by Gail Prior


He wasn’t begging, that much she had observed, after seeing him several times in various locations around town. He was using a dirty piece of green rag to pull an old metal grocery cart. The cart was loaded down with what appeared to be his earthly possessions. A deflated balloon hung forlornly from a corner.  Various lengths of wood pieces were crisscrossed in the cart with pieces of cloth.  A dirty blanket, plastic containers and an old bible rode on top, the cover indicating it had seen a lot of water damage. The outstanding difference about him, compared to the other homeless people pushing their carts, were the flowers. She had noticed this immediately, as they were so incongruous standing in a jar, which was kept in the cup holder of the cart. Today it was purple irises and a small, pink rose.

She had returned to the town on a whim, just a look around, she told herself. Would anything seem familiar? She had been a young child when her mother moved the two of them to a large city. She said they would be better off on their own. That was thirty years ago and neither had returned until now. It was still a modest and friendly small town. She could walk around it with ease, and was enjoying the pleasant weather and the freedom from city traffic and sirens.

He had stopped his cart just ahead of her. There was a short stone wall on which he sat, enjoying some respite from his cart pulling efforts. She was curious about the flowers and decided to speak to him. He seemed okay and did not appear drunk or crazy. His hair and long beard were grey. He was clean and she guessed his age as fifty plus.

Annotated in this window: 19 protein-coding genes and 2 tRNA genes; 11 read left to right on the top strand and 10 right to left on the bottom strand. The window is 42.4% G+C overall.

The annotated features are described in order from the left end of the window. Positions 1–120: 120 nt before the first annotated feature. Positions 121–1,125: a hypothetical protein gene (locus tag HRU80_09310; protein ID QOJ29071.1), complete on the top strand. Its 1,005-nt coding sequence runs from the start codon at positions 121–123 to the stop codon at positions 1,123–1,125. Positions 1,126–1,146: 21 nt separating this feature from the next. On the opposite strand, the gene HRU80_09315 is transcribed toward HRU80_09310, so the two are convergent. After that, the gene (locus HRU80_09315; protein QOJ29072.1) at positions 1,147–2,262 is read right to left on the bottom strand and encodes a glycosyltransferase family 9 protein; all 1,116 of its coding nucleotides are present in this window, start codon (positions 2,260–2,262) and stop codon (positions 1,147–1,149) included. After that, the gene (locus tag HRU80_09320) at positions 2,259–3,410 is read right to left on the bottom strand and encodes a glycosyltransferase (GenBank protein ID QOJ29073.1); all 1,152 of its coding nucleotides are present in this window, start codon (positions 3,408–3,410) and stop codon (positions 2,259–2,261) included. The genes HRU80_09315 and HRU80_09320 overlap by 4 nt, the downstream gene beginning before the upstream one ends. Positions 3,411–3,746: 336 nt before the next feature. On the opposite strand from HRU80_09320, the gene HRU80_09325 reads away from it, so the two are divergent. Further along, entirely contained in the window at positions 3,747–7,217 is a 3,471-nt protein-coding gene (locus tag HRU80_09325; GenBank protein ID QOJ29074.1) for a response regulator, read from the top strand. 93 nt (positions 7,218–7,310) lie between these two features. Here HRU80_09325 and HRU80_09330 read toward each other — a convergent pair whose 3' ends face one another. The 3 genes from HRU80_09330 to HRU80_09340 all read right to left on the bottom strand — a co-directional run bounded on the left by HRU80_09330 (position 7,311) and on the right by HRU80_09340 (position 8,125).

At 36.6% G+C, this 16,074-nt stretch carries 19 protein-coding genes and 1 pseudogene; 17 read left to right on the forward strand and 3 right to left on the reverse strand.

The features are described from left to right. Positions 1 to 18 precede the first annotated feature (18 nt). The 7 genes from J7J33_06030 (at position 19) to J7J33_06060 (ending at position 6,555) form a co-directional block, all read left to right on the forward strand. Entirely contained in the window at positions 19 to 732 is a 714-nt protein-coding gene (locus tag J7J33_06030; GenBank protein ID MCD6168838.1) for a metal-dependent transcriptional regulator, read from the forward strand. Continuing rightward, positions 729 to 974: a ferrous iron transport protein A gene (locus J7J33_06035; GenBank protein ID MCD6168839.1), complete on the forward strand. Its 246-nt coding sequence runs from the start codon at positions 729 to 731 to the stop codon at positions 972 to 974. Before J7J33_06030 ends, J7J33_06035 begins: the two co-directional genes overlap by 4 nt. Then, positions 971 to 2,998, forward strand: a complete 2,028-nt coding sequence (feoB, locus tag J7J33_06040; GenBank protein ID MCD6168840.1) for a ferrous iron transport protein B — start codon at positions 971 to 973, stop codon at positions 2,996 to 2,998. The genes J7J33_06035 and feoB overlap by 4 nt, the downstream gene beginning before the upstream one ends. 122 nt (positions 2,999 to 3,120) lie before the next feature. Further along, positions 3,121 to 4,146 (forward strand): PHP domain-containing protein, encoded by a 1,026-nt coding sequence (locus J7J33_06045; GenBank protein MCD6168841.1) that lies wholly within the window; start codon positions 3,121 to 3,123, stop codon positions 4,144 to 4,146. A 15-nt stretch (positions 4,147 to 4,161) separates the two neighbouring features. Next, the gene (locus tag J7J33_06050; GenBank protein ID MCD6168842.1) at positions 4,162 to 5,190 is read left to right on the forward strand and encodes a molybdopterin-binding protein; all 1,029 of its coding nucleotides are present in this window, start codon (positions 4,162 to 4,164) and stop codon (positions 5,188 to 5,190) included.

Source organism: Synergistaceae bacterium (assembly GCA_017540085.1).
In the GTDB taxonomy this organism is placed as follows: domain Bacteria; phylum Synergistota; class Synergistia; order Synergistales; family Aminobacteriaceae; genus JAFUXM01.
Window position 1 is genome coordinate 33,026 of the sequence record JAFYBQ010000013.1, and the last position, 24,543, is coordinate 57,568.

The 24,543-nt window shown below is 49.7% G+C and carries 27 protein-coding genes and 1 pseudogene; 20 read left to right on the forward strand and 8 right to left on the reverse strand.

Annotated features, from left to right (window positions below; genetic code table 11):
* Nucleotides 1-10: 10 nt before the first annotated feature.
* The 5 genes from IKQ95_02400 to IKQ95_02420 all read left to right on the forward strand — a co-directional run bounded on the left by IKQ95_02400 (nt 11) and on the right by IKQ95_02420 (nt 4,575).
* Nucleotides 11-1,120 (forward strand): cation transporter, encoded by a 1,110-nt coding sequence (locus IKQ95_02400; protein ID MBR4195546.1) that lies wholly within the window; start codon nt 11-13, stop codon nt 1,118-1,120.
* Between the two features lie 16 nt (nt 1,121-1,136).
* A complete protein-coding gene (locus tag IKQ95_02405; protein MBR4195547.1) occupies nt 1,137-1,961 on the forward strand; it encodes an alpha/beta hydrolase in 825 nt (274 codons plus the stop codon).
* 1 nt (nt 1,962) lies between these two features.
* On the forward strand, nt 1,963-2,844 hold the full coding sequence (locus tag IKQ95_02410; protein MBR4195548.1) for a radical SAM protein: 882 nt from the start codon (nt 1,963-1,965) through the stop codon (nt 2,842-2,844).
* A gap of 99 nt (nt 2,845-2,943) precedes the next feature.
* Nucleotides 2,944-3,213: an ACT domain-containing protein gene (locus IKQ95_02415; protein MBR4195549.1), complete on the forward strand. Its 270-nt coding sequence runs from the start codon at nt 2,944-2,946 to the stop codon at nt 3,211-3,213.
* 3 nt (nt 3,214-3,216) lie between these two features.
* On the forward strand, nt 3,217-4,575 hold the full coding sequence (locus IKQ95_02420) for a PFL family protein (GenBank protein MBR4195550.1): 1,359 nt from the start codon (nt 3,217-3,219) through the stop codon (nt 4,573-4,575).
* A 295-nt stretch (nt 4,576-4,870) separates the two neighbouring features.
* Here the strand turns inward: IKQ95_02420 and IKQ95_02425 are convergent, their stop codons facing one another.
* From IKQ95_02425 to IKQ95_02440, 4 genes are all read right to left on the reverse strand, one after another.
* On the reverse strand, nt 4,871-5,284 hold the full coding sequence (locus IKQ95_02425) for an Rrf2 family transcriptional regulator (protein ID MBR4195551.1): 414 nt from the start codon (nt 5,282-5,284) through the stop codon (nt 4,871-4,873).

Approaching him with some caution, she said, “Hello, isn’t this a lovely day?”

Nodding in agreement, he told her that he had come to town to see a doctor, and had gone to the

free walk-in clinic. He was staying a week pending some test results.

“Nothing to worry about,” he said, adding that it was easy to camp out in such nice weather.

Camping? Was that what the dirty blanket was for?

He was very talkative, and told her he had friends with a truck, who would be driving him home.

“Where is that?” she asked.

He told her that he had a small trailer in the hills outside of town. It was on Native land but they didn’t bother him.

She admired the flowers. Their colourful beauty stood in such contrast to his shabby goods. It was a homeless person’s cart of trash! Yet she believed he did have a trailer on the reserve land, as primitive as it likely was. There was something about him that was drawing her to exchange more dialogue.

She said, “I’m going on a trip in a few days.”

“Oh, I bet a nice lady like you is going to Hawaii?” he questioned.

“No, I’m going back to my home. It’s in another province, but I used to live here.”

“I’d like you to have one of my flowers. The iris may be too big, but here’s a nice little rose,” he said.

He pulled it out of the waterless jar. It was faded and long past its prime, with a very short stem. She did not want it, but accepted it graciously. She felt overwhelmed by this gesture. Was she going to tear up? He obviously had no material goods of value. The only beauty on his cart were the flowers and yet he was willing to share them, all because a stranger stopped to speak kindly with him and showed some personal interest. Meeting his direct gaze, she suddenly remembered reading somewhere that love, no matter where you find it, is like a flower.